Gordon appears as an English Staff- Officer, wearing a patrol jacket, but without belts, sword, or weapon of any kind, except his famous short rattan cane, or ‘Wand of Victory’ as it came to be called during his celebrated China campaign. Weapons he never wore, even in his most daring undertakings. His arms are almost in the folded position, but the right hand is raised up to the chin, while the left firmly grasps a Bible beneath his right elbow. Slung at his hack is a binocular field-glass. He stands firmly on the right foot, the other is raised on a broken cannon. Thus latter I introduced to give a military environment to the figure, and at the same time to express his dislike to bloodshed and war — if, so to speak, he would wish to put his heel upon it. The whole aspect of the statue I wished to be resolute, solitary, but not sad.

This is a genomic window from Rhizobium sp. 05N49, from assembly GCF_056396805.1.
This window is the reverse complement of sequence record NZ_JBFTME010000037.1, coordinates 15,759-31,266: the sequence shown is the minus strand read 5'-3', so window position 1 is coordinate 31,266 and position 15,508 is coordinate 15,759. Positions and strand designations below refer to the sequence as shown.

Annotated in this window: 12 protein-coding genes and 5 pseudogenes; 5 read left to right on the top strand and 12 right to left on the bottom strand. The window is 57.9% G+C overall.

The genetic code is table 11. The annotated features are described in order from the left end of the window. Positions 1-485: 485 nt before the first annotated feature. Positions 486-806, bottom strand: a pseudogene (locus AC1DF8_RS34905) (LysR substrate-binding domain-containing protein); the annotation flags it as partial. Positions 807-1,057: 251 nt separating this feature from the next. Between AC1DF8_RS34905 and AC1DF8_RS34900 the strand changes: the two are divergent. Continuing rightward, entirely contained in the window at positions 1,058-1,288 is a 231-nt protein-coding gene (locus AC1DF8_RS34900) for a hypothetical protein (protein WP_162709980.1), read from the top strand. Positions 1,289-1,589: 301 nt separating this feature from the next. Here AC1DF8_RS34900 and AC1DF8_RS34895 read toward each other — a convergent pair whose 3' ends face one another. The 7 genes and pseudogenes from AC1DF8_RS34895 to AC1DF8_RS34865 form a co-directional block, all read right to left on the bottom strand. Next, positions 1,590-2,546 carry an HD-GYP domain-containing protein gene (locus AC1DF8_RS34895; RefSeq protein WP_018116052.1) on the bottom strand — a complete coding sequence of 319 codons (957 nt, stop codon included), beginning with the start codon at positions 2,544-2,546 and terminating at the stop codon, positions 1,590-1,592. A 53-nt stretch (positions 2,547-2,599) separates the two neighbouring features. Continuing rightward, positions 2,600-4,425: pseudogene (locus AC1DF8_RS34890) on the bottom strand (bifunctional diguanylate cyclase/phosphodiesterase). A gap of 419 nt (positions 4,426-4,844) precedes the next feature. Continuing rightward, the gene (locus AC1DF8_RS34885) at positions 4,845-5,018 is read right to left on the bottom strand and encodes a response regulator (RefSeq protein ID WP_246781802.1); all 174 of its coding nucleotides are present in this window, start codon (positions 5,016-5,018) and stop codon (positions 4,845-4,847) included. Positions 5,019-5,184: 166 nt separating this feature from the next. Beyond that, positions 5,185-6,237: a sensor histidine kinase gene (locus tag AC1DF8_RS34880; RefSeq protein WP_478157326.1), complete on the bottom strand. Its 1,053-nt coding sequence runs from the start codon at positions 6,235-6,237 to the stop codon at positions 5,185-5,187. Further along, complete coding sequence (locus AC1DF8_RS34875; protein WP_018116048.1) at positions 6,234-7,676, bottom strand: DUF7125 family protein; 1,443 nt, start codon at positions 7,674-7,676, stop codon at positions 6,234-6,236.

I have had the advice and assistance of Mr. Waterhouse in the design of the pedestal. This is composed of hard Derbyshire limestone, known as Hopton Wood stone, which, unlike the depressing, interminable, never-changing grey granite all around, lends itself to the sculptor's chisel, so that the cap, or cornice, of the pedestal is here carved with appropriate ornament and scroll, giving the names of Gordon's famous campaigns and victories. The upper pedestal, or sub-plinth, to the statue, is enriched with bronze wreaths and festoons of honour to the man above. The proximity of the high terrace at the back required that the pedestal should he high, so that the whole monument measures twenty-nine feet in height.